You might wonder why there are only eight frames instead of twelve here. The calculation is quite easy. Two images are of private nature since I never post images of family, friends or myself with the exception of having acquired a permission to do so. One frame I shot twice since I wasn’t sure about the framing. And last but not least, frame number twelve was never shot. That makes it eight frames you can see here.
Enjoy and don’t hesitate to comment. In my next post I’ll show some colorful fall images taken with a Rolleiflex 6008. However, it’s less about the colors but reasoning whether to keep the camera or sell it.
Old abundant factories always make a good target for photography. Most of them are locked up and access is really prohibited due to an increased risk of accidents. The gate of the old factory for photo chemicals and film in Berlin Koepenick was wide open just inviting me to step inside and have a look. I took some shots of the two buildings left and right but didn’t like the outcome with houses on each side and the big nothing in the center. To be honest, I do struggle with images of architecture and a wide angle lens on the camera.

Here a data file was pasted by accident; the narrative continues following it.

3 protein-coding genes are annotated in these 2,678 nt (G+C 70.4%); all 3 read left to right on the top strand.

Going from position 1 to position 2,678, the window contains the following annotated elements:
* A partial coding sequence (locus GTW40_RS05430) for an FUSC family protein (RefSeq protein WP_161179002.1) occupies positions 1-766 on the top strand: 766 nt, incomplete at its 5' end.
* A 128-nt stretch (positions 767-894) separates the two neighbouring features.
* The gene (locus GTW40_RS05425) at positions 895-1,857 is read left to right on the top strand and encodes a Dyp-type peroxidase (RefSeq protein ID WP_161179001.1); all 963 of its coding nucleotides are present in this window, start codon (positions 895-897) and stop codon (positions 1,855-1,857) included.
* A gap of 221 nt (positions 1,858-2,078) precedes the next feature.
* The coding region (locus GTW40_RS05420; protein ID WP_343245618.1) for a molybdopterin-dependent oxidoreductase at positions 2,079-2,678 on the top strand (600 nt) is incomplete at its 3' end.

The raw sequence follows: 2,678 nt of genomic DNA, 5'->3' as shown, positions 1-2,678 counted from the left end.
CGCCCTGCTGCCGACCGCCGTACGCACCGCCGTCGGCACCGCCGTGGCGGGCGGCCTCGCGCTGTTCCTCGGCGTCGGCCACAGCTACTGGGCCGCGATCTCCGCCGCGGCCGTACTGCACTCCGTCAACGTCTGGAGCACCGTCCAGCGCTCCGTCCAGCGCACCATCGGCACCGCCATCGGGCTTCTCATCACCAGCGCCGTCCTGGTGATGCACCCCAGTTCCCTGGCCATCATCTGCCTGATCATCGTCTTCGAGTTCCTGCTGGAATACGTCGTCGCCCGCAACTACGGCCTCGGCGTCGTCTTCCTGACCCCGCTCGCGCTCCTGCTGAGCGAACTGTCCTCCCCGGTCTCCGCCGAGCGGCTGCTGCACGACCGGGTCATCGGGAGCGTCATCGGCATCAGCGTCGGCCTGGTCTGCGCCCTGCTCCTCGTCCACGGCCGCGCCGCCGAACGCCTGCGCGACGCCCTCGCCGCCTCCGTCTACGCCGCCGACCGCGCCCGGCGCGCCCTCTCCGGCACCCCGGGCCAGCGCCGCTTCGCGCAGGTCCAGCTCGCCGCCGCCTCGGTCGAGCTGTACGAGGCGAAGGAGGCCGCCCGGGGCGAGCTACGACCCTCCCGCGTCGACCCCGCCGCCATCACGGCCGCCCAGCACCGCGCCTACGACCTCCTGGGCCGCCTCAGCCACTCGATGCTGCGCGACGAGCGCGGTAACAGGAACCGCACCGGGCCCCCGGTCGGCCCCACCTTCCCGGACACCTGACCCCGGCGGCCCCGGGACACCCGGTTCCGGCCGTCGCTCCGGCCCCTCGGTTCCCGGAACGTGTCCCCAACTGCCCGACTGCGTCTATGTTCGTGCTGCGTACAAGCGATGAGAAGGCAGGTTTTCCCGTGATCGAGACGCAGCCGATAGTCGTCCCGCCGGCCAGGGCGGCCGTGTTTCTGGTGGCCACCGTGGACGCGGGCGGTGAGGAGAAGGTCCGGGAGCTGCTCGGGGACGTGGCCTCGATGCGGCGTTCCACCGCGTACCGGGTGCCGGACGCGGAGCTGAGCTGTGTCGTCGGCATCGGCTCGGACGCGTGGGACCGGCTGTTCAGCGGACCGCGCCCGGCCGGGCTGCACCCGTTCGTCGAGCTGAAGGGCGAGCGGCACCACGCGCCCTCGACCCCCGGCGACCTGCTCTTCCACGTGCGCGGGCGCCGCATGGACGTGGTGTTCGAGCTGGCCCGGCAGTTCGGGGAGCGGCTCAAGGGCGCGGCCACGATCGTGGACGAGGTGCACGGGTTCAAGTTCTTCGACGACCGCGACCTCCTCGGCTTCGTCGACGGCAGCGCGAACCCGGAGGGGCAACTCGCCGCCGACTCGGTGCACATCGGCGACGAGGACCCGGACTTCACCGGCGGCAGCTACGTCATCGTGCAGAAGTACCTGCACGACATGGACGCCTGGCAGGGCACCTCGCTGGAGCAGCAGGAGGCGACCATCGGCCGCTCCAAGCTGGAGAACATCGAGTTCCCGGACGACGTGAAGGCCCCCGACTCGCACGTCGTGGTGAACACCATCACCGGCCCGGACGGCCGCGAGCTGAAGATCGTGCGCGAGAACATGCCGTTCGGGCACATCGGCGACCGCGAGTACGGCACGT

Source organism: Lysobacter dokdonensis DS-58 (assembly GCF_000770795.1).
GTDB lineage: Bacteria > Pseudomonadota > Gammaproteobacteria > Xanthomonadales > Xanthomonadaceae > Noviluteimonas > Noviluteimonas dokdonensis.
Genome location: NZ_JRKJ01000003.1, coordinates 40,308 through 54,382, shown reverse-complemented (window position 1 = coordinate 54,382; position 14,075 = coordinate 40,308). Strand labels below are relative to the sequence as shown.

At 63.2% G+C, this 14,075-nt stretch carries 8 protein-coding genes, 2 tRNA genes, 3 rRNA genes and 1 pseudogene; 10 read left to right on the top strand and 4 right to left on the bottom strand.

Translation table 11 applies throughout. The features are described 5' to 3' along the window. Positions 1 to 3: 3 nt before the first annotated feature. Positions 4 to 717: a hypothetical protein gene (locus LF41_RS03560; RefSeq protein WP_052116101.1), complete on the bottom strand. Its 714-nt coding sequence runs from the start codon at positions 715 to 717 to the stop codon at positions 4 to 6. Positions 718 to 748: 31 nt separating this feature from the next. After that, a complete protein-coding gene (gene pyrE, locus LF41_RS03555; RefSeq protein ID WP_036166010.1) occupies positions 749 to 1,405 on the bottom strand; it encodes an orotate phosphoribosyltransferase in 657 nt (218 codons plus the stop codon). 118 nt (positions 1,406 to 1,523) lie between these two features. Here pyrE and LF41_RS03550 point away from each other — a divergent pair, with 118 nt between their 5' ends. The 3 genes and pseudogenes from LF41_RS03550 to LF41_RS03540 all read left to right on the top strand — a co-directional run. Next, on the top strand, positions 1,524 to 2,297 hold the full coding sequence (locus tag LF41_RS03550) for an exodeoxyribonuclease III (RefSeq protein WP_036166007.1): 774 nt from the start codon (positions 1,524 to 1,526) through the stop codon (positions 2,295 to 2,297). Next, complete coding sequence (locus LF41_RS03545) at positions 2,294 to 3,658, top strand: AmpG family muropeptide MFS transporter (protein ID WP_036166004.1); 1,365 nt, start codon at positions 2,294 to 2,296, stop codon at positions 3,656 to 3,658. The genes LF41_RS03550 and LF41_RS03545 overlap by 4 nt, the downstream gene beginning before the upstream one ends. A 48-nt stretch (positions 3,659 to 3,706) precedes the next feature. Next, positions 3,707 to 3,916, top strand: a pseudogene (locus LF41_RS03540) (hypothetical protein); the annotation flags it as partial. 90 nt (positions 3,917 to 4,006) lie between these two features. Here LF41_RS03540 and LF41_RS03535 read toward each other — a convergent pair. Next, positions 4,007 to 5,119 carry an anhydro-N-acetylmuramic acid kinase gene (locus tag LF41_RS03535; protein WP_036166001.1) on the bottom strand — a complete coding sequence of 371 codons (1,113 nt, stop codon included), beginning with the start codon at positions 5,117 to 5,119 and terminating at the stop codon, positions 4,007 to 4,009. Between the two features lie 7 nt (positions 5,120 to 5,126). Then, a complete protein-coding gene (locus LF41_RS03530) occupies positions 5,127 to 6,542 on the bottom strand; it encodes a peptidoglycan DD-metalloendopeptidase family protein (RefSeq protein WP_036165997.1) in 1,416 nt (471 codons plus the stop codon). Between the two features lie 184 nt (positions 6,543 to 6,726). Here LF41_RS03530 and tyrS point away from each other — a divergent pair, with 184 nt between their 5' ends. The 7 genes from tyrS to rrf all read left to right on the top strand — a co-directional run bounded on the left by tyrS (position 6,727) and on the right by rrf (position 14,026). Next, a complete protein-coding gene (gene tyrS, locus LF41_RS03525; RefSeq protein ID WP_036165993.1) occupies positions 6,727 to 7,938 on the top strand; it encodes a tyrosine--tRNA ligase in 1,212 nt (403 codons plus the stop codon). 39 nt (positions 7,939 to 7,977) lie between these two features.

I took the much better shots inside even though I find it quite icky. I don’t like the feeling of garbage, broken glass and the rubble under my feet. However, the view from inside is worth the minor suffering. I walked about around on the first floor and got stuck on the stairways where I shot the rest of the role. I used an ISO 100 film and was a bit concerned about the low light. I just set the camera on aperture 4 and 1/60 speed … even though the meter was measuring at least one stop more in the darker areas.
A relatively new warehouse behind the older building turned out to be a greenhouse. It’s amazing how fast nature takes over its old terrain again. The factory was just closed about 2 years ago and trees already started to grow inside the place.